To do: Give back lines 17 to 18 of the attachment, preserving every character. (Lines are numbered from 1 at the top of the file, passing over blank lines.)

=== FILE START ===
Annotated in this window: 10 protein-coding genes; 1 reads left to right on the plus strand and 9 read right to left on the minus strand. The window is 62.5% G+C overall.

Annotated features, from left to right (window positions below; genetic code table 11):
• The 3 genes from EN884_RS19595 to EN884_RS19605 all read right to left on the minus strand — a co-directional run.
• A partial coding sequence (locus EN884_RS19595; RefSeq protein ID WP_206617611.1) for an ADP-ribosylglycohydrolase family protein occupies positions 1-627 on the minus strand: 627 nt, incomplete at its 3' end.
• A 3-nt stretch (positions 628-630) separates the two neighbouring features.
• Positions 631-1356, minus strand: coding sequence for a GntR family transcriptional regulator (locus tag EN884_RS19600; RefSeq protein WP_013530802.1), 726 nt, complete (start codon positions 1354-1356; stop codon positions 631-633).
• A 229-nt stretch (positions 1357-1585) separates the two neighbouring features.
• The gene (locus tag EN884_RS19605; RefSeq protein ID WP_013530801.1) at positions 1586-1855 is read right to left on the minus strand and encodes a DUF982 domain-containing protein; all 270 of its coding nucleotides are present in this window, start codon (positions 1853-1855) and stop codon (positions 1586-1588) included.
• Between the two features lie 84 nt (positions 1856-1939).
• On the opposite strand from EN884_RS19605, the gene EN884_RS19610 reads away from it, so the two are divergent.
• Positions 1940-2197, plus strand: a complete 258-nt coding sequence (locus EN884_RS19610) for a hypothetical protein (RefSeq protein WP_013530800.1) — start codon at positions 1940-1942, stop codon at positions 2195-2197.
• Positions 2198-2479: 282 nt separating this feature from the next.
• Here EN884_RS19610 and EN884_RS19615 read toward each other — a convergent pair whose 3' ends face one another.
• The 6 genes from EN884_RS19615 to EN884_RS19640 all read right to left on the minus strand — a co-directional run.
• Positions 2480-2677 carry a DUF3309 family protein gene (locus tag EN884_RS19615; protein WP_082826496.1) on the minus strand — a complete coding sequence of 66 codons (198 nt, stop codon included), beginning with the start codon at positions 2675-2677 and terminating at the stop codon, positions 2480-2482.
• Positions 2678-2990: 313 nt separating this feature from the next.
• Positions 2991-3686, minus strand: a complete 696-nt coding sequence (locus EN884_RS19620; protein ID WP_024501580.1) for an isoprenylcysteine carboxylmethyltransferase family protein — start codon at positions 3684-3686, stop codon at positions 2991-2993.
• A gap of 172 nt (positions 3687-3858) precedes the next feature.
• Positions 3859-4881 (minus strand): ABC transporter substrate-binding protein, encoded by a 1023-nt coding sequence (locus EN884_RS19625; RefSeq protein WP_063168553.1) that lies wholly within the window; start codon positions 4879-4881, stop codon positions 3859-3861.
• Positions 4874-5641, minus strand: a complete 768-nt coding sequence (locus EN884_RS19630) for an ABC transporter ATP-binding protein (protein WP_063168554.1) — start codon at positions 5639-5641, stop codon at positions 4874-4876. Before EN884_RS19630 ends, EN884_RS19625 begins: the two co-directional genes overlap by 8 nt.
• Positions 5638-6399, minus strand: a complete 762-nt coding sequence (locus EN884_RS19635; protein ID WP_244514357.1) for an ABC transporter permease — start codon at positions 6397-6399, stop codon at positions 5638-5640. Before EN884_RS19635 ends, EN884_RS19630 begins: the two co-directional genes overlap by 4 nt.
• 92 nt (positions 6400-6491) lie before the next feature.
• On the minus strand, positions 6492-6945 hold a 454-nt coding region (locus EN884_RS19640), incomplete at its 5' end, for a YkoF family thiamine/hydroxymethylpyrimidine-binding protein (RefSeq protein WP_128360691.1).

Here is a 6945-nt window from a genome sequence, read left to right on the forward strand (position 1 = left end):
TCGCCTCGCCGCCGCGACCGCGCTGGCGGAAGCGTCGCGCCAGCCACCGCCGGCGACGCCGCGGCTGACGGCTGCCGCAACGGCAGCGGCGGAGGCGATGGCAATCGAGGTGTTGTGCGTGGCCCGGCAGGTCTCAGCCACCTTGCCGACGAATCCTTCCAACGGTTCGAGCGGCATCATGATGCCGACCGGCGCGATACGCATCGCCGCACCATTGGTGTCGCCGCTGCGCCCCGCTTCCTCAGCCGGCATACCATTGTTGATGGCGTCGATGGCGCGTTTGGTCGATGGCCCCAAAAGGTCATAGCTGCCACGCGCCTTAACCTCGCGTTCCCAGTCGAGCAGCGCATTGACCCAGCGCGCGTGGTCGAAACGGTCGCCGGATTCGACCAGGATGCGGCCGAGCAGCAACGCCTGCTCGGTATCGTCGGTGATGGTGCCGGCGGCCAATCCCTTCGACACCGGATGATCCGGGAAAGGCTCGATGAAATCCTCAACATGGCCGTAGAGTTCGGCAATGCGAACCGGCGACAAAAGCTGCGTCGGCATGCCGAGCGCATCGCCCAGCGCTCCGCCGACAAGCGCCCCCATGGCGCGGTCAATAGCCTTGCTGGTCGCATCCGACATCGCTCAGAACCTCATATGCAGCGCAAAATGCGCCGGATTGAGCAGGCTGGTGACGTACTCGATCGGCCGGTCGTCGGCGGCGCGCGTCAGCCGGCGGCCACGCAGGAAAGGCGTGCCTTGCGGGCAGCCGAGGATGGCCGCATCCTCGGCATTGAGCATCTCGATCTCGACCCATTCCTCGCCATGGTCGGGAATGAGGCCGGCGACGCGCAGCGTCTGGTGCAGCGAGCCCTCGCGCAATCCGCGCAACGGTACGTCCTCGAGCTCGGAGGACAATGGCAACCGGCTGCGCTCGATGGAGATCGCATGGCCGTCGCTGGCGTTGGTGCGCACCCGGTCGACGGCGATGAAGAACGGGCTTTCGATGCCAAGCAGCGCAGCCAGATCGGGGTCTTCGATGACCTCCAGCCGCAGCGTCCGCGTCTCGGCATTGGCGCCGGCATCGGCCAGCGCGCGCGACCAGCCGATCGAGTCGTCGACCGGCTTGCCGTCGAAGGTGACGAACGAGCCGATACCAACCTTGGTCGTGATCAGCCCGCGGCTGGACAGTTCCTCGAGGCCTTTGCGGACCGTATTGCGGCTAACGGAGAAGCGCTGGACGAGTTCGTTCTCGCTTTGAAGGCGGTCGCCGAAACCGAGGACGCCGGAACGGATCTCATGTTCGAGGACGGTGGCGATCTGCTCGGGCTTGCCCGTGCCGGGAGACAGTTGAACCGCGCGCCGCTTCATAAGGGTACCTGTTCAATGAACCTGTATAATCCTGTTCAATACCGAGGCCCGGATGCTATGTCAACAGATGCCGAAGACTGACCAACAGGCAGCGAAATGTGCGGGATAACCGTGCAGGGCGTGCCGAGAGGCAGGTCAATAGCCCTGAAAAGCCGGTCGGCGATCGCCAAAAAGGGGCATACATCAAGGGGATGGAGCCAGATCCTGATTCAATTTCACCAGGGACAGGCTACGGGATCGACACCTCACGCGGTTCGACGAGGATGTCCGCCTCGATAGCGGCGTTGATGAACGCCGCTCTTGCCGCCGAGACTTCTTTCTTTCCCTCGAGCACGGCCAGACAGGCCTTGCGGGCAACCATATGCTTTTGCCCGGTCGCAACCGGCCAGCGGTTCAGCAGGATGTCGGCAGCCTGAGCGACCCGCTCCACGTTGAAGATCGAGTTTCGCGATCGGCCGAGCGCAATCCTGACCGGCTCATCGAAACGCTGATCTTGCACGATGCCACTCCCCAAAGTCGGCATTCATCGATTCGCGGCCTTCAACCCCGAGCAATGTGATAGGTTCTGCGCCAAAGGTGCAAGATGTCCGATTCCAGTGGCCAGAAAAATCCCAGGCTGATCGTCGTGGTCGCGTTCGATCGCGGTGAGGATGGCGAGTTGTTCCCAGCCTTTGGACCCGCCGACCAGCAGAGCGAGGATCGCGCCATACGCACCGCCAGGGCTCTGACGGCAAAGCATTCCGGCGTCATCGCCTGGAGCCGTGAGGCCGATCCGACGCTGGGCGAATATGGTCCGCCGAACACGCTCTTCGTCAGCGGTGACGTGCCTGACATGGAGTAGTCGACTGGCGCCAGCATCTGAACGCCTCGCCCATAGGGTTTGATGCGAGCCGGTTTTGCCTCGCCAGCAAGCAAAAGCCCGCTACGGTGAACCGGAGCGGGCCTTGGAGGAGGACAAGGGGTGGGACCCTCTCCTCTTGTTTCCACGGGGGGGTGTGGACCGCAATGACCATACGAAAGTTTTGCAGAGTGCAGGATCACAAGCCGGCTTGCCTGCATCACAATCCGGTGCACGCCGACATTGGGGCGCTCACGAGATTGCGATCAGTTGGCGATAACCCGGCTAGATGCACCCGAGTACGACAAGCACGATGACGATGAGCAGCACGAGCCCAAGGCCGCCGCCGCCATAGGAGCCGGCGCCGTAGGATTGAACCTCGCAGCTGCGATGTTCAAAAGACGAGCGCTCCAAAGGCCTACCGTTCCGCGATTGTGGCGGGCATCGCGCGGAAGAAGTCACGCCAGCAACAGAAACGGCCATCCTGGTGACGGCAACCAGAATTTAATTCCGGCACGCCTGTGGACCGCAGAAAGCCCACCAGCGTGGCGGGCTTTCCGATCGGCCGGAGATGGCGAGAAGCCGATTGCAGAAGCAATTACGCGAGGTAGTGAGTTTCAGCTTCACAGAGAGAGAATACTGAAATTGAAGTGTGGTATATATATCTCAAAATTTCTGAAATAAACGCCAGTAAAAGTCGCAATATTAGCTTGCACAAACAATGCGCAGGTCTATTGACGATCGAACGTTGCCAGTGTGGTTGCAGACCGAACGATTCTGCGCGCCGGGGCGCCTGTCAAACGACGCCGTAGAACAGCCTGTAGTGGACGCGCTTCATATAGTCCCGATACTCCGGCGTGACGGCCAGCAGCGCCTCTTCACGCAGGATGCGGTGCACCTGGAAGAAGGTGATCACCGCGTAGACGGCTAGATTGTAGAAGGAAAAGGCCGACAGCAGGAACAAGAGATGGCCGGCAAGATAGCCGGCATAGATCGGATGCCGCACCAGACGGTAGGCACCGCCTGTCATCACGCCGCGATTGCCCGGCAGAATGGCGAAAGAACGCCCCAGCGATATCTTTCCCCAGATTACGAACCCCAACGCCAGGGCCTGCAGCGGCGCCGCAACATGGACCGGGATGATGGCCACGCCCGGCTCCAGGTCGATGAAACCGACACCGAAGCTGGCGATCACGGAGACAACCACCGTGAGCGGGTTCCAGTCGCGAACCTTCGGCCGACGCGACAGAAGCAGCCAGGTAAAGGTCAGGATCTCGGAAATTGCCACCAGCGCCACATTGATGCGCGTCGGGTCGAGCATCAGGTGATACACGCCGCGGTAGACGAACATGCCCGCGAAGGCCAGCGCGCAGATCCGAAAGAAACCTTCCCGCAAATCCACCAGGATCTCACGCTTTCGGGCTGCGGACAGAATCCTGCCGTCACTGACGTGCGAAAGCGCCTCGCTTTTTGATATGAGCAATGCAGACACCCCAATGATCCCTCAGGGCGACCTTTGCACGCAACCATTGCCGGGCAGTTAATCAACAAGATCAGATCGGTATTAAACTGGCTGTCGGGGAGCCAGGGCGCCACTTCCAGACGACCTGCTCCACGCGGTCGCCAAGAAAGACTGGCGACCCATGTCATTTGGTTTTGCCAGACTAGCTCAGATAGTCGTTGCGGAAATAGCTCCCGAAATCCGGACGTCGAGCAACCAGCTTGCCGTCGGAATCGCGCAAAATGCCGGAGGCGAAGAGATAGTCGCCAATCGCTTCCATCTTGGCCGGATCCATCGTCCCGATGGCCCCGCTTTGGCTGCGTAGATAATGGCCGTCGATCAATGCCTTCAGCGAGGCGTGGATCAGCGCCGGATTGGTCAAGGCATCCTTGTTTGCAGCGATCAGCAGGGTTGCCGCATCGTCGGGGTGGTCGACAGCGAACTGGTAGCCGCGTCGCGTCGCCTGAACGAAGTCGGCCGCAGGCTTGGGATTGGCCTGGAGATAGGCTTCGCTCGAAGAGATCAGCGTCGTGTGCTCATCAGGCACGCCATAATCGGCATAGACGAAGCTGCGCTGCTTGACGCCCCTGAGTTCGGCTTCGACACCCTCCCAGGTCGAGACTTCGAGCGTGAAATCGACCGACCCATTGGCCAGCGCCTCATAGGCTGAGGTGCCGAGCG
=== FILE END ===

• Positions 2991-3686, minus strand: a complete 696-nt coding sequence (locus EN884_RS19620; protein ID WP_024501580.1) for an isoprenylcysteine carboxylmethyltransferase family protein — start codon at positions 3684-3686, stop codon at positions 2991-2993.
• A gap of 172 nt (positions 3687-3858) precedes the next feature.